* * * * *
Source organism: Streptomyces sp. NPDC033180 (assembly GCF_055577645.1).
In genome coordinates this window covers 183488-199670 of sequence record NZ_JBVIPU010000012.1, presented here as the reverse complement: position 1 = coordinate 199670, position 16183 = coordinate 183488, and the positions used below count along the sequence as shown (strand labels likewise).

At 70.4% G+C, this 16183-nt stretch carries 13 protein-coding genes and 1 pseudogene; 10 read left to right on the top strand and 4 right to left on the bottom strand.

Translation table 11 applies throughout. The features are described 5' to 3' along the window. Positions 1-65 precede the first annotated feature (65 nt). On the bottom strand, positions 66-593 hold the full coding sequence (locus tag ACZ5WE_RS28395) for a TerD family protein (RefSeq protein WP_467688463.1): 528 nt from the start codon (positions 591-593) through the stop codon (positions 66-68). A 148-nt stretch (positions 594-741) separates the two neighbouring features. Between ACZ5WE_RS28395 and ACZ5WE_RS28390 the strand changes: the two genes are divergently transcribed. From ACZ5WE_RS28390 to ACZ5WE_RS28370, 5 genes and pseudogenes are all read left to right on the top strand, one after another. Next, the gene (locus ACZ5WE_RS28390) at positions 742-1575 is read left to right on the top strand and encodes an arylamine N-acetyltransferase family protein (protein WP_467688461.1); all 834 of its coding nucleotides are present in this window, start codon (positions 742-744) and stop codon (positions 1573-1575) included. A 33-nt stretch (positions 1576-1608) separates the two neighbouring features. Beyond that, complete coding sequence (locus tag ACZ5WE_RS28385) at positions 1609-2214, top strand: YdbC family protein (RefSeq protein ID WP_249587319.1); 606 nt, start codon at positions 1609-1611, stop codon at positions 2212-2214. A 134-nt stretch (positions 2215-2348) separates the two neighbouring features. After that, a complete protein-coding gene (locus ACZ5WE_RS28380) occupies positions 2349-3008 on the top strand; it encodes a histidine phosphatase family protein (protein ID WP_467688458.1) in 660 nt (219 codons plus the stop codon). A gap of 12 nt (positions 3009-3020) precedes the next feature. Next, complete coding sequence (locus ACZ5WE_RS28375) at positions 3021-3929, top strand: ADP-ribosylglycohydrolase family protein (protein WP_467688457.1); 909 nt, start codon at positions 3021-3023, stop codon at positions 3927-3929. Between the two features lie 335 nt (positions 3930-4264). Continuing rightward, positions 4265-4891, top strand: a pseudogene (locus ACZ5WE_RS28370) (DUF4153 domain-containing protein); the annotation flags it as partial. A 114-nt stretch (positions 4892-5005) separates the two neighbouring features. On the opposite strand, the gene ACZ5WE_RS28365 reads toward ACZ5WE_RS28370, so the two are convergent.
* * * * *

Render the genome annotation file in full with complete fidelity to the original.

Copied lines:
Source organism: Streptomyces sp. NPDC033180 (assembly GCF_055577645.1).
In genome coordinates this window covers 183488-199670 of sequence record NZ_JBVIPU010000012.1, presented here as the reverse complement: position 1 = coordinate 199670, position 16183 = coordinate 183488, and the positions used below count along the sequence as shown (strand labels likewise).

At 70.4% G+C, this 16183-nt stretch carries 13 protein-coding genes and 1 pseudogene; 10 read left to right on the top strand and 4 right to left on the bottom strand.

Translation table 11 applies throughout. The features are described 5' to 3' along the window. Positions 1-65 precede the first annotated feature (65 nt). On the bottom strand, positions 66-593 hold the full coding sequence (locus tag ACZ5WE_RS28395) for a TerD family protein (RefSeq protein WP_467688463.1): 528 nt from the start codon (positions 591-593) through the stop codon (positions 66-68). A 148-nt stretch (positions 594-741) separates the two neighbouring features. Between ACZ5WE_RS28395 and ACZ5WE_RS28390 the strand changes: the two genes are divergently transcribed. From ACZ5WE_RS28390 to ACZ5WE_RS28370, 5 genes and pseudogenes are all read left to right on the top strand, one after another. Next, the gene (locus ACZ5WE_RS28390) at positions 742-1575 is read left to right on the top strand and encodes an arylamine N-acetyltransferase family protein (protein WP_467688461.1); all 834 of its coding nucleotides are present in this window, start codon (positions 742-744) and stop codon (positions 1573-1575) included. A 33-nt stretch (positions 1576-1608) separates the two neighbouring features. Beyond that, complete coding sequence (locus tag ACZ5WE_RS28385) at positions 1609-2214, top strand: YdbC family protein (RefSeq protein ID WP_249587319.1); 606 nt, start codon at positions 1609-1611, stop codon at positions 2212-2214. A 134-nt stretch (positions 2215-2348) separates the two neighbouring features. After that, a complete protein-coding gene (locus ACZ5WE_RS28380) occupies positions 2349-3008 on the top strand; it encodes a histidine phosphatase family protein (protein ID WP_467688458.1) in 660 nt (219 codons plus the stop codon). A gap of 12 nt (positions 3009-3020) precedes the next feature. Next, complete coding sequence (locus ACZ5WE_RS28375) at positions 3021-3929, top strand: ADP-ribosylglycohydrolase family protein (protein WP_467688457.1); 909 nt, start codon at positions 3021-3023, stop codon at positions 3927-3929. Between the two features lie 335 nt (positions 3930-4264). Continuing rightward, positions 4265-4891, top strand: a pseudogene (locus ACZ5WE_RS28370) (DUF4153 domain-containing protein); the annotation flags it as partial. A 114-nt stretch (positions 4892-5005) separates the two neighbouring features. On the opposite strand, the gene ACZ5WE_RS28365 reads toward ACZ5WE_RS28370, so the two are convergent.